Myanmar leader Aung San Suu Kyi touted Rakhine state's "untapped" economic potential to investors Friday, but glossed over violence that has scorched the area.
Rakhine, a vast stretch of arable land covering Myanmar's western flank, with off-shore oil and gas deposits and a long coastline, is also one of the country's poorest states.
It has been scored by ethnic and religious conflict, especially in its restive northern region closest to Bangladesh.
More than 740,000 Rohingya Muslims fled across the border after a bloody army crackdown in August 2017.
The army is now also fighting the Araken Army group, rebels from the Rakhine ethnic minority, who are Buddhist.
But in opening remarks to foreign companies at a Rakhine investment forum Suu Kyi gave an upbeat characterisation of the economic boon awaiting investors.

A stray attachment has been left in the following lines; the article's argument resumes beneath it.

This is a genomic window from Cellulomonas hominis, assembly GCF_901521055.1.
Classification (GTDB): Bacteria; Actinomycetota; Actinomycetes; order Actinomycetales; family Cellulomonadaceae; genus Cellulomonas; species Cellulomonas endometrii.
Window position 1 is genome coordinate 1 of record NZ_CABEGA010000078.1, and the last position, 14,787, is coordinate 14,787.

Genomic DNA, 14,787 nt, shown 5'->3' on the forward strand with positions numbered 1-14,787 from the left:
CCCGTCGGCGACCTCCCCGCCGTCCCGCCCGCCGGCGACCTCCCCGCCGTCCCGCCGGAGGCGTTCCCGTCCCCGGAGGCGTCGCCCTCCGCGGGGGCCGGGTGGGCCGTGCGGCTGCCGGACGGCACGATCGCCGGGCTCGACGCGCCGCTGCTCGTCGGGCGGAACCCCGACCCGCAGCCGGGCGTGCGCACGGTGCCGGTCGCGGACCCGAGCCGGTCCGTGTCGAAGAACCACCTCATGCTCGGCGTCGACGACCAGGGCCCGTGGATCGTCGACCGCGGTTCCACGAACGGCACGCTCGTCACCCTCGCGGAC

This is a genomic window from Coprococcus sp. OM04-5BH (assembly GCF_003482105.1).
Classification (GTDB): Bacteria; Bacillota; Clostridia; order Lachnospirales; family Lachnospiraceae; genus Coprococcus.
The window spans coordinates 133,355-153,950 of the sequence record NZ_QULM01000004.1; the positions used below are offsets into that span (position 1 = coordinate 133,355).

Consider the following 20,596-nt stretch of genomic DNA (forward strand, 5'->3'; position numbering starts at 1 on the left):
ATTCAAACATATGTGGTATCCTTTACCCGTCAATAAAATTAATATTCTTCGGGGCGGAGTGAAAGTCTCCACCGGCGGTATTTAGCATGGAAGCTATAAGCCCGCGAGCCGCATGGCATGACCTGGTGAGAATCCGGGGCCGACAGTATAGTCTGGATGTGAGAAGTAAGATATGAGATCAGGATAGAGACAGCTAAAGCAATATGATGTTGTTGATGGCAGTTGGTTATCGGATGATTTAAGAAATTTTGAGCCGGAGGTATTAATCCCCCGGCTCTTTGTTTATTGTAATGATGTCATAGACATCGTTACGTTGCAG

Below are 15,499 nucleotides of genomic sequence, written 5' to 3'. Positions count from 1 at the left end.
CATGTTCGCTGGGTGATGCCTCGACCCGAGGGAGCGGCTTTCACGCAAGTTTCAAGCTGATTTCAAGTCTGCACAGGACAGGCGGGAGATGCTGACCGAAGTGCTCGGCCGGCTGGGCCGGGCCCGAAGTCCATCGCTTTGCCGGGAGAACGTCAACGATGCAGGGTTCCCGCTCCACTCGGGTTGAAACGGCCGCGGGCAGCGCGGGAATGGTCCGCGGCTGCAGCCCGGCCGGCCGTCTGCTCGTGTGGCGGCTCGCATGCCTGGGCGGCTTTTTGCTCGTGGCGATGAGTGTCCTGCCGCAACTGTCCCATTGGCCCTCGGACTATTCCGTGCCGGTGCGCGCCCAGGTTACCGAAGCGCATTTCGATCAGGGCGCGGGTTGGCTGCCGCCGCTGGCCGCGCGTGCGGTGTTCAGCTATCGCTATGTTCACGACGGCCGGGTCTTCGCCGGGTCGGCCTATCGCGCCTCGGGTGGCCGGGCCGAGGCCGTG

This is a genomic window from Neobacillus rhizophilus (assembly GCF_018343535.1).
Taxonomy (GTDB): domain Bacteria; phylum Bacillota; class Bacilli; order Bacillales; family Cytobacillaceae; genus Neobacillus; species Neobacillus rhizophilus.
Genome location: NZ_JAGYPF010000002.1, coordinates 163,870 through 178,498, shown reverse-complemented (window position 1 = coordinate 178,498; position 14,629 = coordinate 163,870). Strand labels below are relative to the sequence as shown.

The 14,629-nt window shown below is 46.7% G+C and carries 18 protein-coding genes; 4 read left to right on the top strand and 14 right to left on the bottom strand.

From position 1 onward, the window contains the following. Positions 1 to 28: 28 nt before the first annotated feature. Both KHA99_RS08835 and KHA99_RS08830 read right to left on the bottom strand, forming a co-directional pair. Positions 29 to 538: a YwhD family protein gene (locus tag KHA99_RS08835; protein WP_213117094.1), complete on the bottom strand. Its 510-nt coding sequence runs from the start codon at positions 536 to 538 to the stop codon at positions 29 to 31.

Much of the state's potential "still remains untapped", she said at the forum in Rakhine's Ngapali beach, which is far south of the conflict area.
She trailed the promise of tourism, manufacturing and specifically the oil and gas sector as "one of the shining assets of Rakhine State".
Participants from India, Japan, Korea, Thailand and China were in attendance -- the latter is building a massive port in the south of Rakhine and pipelines running through the strategically important state.
Suu Kyi blamed the international community for focusing "narrowly on negative aspects related to problems" in the northern part of the state rather than the potential to uplift Rakhine through development.
Rakhine, she said, is brimming with opportunities and "warm and friendly people, all eager to be part of the development adventure".